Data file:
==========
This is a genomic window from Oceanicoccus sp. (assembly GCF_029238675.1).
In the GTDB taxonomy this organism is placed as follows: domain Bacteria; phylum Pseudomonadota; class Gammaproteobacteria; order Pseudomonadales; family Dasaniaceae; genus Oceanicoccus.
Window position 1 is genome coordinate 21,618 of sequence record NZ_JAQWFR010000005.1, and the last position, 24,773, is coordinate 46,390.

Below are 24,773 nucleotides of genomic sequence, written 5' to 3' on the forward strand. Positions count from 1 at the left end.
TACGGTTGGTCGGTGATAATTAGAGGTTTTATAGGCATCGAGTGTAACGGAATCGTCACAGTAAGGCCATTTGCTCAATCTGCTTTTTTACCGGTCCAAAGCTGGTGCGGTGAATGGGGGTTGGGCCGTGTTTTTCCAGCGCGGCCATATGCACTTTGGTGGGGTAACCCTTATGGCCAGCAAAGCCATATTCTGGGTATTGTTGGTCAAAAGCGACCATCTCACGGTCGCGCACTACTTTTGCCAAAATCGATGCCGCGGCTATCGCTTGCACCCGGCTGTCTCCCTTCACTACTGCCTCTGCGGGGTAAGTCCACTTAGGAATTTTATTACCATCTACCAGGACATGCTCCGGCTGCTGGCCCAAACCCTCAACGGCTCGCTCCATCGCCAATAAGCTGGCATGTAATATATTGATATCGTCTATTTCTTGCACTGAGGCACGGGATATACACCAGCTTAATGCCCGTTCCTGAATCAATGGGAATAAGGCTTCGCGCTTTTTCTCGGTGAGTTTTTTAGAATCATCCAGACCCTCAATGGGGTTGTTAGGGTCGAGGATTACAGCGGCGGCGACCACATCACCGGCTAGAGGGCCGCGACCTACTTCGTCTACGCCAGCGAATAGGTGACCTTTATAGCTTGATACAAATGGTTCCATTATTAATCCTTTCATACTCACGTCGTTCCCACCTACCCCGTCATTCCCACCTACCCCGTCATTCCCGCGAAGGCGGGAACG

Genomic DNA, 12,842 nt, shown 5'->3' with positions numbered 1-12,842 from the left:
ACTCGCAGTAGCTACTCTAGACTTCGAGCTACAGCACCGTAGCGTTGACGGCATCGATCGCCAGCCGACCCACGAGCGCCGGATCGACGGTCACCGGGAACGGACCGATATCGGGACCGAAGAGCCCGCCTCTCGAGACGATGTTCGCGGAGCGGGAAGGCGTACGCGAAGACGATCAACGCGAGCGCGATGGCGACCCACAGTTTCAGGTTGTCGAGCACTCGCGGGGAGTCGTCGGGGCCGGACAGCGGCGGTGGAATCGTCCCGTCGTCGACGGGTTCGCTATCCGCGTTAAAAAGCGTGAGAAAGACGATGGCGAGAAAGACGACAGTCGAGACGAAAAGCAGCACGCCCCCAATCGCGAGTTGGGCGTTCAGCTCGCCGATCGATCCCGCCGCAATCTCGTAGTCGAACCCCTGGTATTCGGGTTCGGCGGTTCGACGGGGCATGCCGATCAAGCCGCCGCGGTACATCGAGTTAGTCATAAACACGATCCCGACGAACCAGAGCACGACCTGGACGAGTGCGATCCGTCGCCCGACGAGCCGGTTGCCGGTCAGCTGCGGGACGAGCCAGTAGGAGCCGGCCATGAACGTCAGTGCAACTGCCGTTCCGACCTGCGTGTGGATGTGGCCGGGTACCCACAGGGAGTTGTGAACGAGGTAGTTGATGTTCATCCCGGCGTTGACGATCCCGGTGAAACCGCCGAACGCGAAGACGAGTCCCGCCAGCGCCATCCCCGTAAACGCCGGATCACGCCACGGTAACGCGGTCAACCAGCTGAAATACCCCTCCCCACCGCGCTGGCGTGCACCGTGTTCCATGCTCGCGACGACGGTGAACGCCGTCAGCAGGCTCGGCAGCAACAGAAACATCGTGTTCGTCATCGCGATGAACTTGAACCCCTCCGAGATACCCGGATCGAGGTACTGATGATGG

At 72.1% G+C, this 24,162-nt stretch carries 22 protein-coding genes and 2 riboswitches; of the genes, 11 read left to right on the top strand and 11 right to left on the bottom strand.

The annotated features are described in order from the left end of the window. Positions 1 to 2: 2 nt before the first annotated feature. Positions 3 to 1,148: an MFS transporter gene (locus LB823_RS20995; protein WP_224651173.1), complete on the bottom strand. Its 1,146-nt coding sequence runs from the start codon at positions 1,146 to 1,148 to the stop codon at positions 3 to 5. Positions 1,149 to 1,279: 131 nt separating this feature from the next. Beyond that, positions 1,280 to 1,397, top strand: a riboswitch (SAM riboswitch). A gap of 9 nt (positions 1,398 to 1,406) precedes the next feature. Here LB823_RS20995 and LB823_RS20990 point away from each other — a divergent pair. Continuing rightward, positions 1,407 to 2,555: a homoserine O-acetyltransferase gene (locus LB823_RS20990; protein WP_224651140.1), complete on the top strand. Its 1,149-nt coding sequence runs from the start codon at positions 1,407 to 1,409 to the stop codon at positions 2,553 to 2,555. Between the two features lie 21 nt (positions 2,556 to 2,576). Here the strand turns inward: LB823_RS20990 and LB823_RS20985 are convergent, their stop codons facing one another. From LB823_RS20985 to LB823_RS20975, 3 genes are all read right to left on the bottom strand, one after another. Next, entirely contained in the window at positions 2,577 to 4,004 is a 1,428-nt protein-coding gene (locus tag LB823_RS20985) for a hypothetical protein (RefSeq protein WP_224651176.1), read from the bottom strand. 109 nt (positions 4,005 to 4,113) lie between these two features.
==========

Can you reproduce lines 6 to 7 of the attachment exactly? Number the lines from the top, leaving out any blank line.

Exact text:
Genomic DNA, 12,842 nt, shown 5'->3' with positions numbered 1-12,842 from the left:
ACTCGCAGTAGCTACTCTAGACTTCGAGCTACAGCACCGTAGCGTTGACGGCATCGATCGCCAGCCGACCCACGAGCGCCGGATCGACGGTCACCGGGAACGGACCGATATCGGGACCGAAGAGCCCGCCTCTCGAGACGATGTTCGCGGAGCGGGAAGGCGTACGCGAAGACGATCAACGCGAGCGCGATGGCGACCCACAGTTTCAGGTTGTCGAGCACTCGCGGGGAGTCGTCGGGGCCGGACAGCGGCGGTGGAATCGTCCCGTCGTCGACGGGTTCGCTATCCGCGTTAAAAAGCGTGAGAAAGACGATGGCGAGAAAGACGACAGTCGAGACGAAAAGCAGCACGCCCCCAATCGCGAGTTGGGCGTTCAGCTCGCCGATCGATCCCGCCGCAATCTCGTAGTCGAACCCCTGGTATTCGGGTTCGGCGGTTCGACGGGGCATGCCGATCAAGCCGCCGCGGTACATCGAGTTAGTCATAAACACGATCCCGACGAACCAGAGCACGACCTGGACGAGTGCGATCCGTCGCCCGACGAGCCGGTTGCCGGTCAGCTGCGGGACGAGCCAGTAGGAGCCGGCCATGAACGTCAGTGCAACTGCCGTTCCGACCTGCGTGTGGATGTGGCCGGGTACCCACAGGGAGTTGTGAACGAGGTAGTTGATGTTCATCCCGGCGTTGACGATCCCGGTGAAACCGCCGAACGCGAAGACGAGTCCCGCCAGCGCCATCCCCGTAAACGCCGGATCACGCCACGGTAACGCGGTCAACCAGCTGAAATACCCCTCCCCACCGCGCTGGCGTGCACCGTGTTCCATGCTCGCGACGACGGTGAACGCCGTCAGCAGGCTCGGCAGCAACAGAAACATCGTGTTCGTCATCGCGATGAACTTGAACCCCTCCGAGATACCCGGATCGAGGTACTGATGATGG